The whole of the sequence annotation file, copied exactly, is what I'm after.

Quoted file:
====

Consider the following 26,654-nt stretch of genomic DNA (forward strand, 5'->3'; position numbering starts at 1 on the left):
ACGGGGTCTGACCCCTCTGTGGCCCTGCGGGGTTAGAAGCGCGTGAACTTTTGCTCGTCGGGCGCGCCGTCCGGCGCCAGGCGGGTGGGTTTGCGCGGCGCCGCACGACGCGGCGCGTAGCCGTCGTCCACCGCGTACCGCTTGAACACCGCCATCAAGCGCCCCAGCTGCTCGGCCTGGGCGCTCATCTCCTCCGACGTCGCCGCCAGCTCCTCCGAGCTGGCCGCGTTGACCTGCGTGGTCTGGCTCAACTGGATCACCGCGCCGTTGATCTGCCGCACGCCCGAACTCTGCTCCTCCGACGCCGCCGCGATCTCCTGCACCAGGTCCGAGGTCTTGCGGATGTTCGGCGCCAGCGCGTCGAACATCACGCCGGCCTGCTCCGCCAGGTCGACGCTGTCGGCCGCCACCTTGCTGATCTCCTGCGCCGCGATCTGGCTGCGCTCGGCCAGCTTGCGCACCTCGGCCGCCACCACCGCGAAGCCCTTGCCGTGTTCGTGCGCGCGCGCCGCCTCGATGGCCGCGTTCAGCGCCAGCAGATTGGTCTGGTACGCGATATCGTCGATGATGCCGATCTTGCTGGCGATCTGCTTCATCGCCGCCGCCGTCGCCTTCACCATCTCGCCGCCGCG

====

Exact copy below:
Consider the following 26,654-nt stretch of genomic DNA (forward strand, 5'->3'; position numbering starts at 1 on the left):
ACGGGGTCTGACCCCTCTGTGGCCCTGCGGGGTTAGAAGCGCGTGAACTTTTGCTCGTCGGGCGCGCCGTCCGGCGCCAGGCGGGTGGGTTTGCGCGGCGCCGCACGACGCGGCGCGTAGCCGTCGTCCACCGCGTACCGCTTGAACACCGCCATCAAGCGCCCCAGCTGCTCGGCCTGGGCGCTCATCTCCTCCGACGTCGCCGCCAGCTCCTCCGAGCTGGCCGCGTTGACCTGCGTGGTCTGGCTCAACTGGATCACCGCGCCGTTGATCTGCCGCACGCCCGAACTCTGCTCCTCCGACGCCGCCGCGATCTCCTGCACCAGGTCCGAGGTCTTGCGGATGTTCGGCGCCAGCGCGTCGAACATCACGCCGGCCTGCTCCGCCAGGTCGACGCTGTCGGCCGCCACCTTGCTGATCTCCTGCGCCGCGATCTGGCTGCGCTCGGCCAGCTTGCGCACCTCGGCCGCCACCACCGCGAAGCCCTTGCCGTGTTCGTGCGCGCGCGCCGCCTCGATGGCCGCGTTCAGCGCCAGCAGATTGGTCTGGTACGCGATATCGTCGATGATGCCGATCTTGCTGGCGATCTGCTTCATCGCCGCCGCCGTCGCCTTCACCATCTCGCCGCCGCG